It’s all about the legacy of the 5th Parliament, as legislators like to refer to the national legislature that came into being after the May 2014 elections. Already under way is the drafting of institutional reports on its work and achievements. Or as National Assembly Speaker Baleka Mbete put it during Tuesday’s pre-budget vote debate briefing:
“Those who arrive here must not find nothing… they must be guided.”
But what exactly will those who will be sworn in as MPs after the 2019 elections find? It’s difficult to say amid the end-of-term-itis that has started to infect many an MP and committee and others.
Parliament’s in-tray is stacked with more than 50 Bills in both the National Assembly and National Council of Provinces (NCOP), some dating back two years or longer. If the Bills currently before Parliament are not passed before the national legislature rises ahead of the 2019 elections, they lapse. That would clear Parliament’s in-tray, but leave the incoming MPs back at the drawing board. In the past four years, Parliament passed a total of 74 drafts, or an average of 18 a year including the mandatory Money Bills to give effect to the Budget.
Also pending are key national interest matters like the constitutional review committee’s process regarding a possible constitutional amendment for land expropriation without compensation. The report of the parliamentary State Capture inquiry is still expected, but with the official commission of inquiry announced, its steam appears to have dissipated. And so the Gupta brothers and their business associate, Duduzane Zuma, and former SAA board chairperson Dudu Myeni might get off scot-free for snubbing not only invitations to testify before the committee, but also the unprecedented subpoenas the inquiry issued. There’s still no official word on what, if any, steps would be taken, including possible criminal contempt of Parliament’s proceedings.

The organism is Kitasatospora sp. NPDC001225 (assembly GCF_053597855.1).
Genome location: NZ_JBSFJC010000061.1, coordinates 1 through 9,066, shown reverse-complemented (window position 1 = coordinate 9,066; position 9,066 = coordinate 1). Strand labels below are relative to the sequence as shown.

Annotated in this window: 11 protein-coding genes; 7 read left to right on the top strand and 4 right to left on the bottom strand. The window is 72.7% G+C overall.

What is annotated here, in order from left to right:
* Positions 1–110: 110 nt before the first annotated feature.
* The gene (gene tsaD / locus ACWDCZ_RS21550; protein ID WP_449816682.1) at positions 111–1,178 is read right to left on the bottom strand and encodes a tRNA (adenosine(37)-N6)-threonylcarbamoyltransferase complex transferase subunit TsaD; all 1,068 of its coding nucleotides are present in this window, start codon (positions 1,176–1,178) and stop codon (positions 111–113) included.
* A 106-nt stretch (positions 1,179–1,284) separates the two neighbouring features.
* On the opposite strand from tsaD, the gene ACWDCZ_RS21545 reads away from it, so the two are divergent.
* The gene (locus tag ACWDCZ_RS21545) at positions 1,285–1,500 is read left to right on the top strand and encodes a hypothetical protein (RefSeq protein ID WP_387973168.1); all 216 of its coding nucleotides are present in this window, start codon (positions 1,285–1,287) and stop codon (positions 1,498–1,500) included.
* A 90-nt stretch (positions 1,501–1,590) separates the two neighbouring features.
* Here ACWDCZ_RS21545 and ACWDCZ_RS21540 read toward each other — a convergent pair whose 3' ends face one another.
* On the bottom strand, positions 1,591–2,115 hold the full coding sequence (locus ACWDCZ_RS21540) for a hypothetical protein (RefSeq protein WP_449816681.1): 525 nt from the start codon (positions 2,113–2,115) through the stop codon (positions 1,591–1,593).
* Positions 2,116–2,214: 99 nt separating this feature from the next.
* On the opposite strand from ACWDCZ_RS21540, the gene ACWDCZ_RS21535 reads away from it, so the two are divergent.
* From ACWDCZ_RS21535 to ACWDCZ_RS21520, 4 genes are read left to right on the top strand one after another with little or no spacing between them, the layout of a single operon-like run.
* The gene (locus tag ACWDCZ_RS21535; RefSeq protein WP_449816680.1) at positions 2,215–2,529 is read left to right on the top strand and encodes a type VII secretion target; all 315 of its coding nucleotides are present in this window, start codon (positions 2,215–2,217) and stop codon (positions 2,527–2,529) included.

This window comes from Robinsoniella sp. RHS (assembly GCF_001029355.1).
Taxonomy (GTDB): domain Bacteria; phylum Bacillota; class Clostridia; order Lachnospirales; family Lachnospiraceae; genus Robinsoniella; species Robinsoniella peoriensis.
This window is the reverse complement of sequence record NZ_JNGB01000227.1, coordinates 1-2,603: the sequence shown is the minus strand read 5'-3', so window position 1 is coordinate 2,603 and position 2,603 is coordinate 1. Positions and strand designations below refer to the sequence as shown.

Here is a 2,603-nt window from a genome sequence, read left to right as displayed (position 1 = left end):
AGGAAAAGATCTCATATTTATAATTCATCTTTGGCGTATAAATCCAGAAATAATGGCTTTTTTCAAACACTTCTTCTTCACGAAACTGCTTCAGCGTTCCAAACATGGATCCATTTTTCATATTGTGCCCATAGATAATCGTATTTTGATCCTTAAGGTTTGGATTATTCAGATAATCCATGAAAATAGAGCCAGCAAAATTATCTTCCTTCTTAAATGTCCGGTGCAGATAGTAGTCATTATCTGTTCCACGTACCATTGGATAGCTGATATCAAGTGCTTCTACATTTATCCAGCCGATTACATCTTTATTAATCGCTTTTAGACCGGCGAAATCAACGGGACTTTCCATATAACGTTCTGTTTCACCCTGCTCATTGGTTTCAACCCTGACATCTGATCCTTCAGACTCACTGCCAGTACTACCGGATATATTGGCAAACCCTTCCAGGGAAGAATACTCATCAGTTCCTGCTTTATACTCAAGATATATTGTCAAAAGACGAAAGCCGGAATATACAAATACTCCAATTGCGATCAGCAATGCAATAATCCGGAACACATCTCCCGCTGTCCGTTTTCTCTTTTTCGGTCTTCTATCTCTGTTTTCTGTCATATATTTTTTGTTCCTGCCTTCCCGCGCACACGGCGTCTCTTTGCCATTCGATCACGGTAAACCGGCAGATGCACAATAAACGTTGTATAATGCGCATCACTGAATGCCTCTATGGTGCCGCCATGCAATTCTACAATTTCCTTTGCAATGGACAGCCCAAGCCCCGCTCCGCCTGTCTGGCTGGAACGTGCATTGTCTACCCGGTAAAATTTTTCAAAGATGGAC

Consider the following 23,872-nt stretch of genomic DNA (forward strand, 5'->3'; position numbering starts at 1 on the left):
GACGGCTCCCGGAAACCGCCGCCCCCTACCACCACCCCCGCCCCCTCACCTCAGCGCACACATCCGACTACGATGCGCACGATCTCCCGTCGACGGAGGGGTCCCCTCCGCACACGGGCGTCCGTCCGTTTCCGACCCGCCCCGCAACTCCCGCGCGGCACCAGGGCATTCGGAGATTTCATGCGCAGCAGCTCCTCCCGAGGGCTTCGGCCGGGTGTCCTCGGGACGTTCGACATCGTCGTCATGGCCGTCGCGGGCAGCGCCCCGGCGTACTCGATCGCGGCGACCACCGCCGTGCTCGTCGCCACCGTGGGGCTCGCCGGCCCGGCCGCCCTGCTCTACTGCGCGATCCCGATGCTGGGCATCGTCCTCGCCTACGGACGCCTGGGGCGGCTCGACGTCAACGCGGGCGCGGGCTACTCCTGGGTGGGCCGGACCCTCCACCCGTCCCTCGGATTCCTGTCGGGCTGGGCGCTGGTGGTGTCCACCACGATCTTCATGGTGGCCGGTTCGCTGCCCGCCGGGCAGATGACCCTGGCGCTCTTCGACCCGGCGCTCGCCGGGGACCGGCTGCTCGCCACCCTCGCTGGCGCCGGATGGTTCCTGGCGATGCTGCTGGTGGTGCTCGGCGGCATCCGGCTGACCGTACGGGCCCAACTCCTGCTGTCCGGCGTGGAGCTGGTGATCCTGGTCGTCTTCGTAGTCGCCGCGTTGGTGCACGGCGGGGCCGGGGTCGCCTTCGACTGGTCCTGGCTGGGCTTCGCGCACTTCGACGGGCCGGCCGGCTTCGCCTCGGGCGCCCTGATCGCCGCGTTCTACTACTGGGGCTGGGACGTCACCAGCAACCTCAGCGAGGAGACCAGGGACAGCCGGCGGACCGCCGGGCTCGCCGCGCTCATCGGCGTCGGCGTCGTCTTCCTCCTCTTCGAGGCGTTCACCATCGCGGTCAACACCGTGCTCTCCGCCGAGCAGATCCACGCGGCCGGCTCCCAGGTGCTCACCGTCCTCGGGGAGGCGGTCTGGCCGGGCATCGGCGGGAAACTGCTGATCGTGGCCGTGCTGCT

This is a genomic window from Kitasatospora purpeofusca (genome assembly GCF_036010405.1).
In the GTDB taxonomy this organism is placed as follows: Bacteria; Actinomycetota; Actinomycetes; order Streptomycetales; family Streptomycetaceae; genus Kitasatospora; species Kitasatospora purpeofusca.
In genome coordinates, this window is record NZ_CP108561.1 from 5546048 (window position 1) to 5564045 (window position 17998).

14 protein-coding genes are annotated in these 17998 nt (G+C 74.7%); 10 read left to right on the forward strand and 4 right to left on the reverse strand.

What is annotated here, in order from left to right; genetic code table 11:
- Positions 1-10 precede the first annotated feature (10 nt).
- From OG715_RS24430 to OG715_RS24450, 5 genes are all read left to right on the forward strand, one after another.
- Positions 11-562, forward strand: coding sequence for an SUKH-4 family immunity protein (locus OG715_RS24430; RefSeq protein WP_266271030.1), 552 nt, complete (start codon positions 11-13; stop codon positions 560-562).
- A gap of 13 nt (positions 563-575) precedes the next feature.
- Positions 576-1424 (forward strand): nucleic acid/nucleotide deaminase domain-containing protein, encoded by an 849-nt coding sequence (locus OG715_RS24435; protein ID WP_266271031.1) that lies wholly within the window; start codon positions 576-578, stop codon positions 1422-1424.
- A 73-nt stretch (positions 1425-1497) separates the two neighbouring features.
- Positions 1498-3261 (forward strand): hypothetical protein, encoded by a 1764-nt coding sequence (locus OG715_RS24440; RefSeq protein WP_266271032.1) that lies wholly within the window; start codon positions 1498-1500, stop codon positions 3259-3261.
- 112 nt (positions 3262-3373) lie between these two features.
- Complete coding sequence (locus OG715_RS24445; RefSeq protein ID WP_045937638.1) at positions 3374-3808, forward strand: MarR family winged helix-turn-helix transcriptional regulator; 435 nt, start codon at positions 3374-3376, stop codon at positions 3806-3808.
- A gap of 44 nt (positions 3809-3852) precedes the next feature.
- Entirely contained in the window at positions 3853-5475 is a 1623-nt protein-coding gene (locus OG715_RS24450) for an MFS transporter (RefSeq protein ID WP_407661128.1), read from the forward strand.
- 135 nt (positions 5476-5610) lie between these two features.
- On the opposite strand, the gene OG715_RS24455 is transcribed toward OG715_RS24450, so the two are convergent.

House Chairperson for Committees Cedric Frolick emphasised that Parliament’s “sovereignty” could not be allowed to be undermined, but did not disclose concrete steps with regards to those flouting parliamentary subpoenas. However, he did confirm that transcripts of committee meetings on State Capture would be handed over to commission of inquiry headed by Deputy Chief Justice Raymond Zondo.
Officially from mid-June, but for all practicality from the end of May after the Budget is adopted, parliamentarians will go on a two-month so-called “extended constituency period”, effectively a recess for electioneering. Shortly after their return in mid-August, MPs’ attention must fall on the other Budget-related non-negotiable standing item on the parliamentary calendar – the budget review and recommendation reports ahead of October’s Medium-Term Budget Policy Statement (MTBPS) that must be passed before Parliament’s year-end recess.